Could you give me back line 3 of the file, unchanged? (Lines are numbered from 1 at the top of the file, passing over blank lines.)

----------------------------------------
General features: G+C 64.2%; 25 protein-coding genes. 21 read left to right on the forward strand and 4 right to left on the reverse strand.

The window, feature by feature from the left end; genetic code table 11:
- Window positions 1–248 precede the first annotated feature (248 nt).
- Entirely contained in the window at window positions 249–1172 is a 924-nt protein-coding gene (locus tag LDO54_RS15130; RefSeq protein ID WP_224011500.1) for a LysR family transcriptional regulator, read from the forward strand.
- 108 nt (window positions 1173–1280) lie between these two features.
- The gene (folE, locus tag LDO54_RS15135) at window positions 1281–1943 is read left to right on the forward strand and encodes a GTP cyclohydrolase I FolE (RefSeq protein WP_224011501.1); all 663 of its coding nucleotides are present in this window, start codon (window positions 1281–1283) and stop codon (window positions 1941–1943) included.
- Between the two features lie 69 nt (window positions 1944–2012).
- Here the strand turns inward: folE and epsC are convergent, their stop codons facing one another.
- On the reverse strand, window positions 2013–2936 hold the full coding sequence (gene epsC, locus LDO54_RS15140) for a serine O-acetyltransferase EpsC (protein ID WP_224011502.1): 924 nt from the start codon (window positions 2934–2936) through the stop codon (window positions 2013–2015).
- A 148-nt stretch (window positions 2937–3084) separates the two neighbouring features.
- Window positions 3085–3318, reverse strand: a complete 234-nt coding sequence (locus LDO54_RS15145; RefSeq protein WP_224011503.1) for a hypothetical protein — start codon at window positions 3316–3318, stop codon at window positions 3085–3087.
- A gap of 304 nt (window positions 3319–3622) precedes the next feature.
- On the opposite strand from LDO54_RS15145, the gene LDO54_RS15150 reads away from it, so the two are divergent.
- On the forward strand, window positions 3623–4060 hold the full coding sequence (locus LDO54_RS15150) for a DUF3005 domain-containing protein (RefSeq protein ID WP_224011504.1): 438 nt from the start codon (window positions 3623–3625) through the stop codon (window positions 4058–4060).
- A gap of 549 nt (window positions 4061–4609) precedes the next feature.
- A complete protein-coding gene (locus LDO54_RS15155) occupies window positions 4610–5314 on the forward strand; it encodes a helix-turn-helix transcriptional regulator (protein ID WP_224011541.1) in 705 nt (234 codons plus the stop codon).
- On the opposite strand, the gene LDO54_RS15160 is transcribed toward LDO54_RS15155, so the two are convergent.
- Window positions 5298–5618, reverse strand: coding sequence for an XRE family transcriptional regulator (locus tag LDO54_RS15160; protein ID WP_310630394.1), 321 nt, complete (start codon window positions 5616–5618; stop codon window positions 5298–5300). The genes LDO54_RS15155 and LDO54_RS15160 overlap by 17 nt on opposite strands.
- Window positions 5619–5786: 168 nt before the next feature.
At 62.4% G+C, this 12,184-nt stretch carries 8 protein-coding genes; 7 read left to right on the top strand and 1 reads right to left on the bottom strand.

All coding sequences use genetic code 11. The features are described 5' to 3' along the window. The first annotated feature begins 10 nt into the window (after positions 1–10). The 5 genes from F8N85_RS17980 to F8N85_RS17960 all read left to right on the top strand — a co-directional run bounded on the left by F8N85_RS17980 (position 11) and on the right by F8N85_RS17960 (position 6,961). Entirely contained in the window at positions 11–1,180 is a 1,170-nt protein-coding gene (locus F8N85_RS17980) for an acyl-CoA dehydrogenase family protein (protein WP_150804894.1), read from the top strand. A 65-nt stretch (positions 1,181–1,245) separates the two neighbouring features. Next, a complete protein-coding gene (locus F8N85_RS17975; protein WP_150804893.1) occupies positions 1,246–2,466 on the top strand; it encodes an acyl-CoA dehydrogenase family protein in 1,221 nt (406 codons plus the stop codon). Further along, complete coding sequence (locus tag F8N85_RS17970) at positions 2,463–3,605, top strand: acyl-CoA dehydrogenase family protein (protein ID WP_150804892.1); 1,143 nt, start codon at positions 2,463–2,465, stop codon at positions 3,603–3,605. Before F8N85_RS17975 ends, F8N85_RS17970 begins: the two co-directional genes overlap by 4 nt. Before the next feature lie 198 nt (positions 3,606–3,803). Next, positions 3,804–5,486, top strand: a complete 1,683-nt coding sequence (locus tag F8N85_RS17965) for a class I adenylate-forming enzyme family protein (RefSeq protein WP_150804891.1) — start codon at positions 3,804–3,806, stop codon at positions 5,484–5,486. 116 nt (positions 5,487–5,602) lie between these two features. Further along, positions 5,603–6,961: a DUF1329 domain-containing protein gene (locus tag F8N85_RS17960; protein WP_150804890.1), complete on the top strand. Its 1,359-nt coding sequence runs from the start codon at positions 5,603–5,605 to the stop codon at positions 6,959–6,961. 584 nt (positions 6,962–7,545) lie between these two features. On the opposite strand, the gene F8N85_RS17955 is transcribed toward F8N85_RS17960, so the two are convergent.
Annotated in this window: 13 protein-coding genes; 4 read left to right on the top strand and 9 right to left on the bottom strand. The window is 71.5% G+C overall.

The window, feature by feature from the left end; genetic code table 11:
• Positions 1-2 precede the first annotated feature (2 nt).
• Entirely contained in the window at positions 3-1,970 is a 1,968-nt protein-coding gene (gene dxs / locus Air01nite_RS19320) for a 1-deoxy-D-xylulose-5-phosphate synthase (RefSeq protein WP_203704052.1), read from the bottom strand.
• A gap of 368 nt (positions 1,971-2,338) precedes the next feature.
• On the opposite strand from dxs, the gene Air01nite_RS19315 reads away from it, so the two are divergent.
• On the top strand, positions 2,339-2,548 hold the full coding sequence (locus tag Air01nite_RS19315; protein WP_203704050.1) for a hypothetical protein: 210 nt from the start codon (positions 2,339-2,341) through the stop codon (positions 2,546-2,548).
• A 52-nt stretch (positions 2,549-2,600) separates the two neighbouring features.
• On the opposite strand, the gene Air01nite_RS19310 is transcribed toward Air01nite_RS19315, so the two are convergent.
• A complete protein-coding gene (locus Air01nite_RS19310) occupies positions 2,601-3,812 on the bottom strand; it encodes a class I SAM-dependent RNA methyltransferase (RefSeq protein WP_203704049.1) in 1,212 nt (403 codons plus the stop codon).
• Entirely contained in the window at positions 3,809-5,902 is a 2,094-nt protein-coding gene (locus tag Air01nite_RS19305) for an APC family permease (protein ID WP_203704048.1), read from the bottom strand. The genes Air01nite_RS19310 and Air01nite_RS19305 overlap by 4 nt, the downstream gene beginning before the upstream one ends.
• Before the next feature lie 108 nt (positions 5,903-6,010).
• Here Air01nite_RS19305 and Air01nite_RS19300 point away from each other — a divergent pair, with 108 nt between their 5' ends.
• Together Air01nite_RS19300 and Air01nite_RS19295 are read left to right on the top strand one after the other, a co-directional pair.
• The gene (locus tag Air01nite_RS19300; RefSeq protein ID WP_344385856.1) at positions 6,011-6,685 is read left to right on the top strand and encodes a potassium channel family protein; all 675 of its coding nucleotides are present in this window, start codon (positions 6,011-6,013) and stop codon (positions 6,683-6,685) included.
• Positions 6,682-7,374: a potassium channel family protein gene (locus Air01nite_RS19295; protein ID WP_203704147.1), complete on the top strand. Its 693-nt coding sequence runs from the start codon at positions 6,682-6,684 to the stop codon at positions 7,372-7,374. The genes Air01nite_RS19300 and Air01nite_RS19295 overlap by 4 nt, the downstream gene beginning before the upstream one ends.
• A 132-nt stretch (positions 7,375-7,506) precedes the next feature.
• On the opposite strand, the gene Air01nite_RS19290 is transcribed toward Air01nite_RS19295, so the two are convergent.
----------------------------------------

- Window positions 1–248 precede the first annotated feature (248 nt).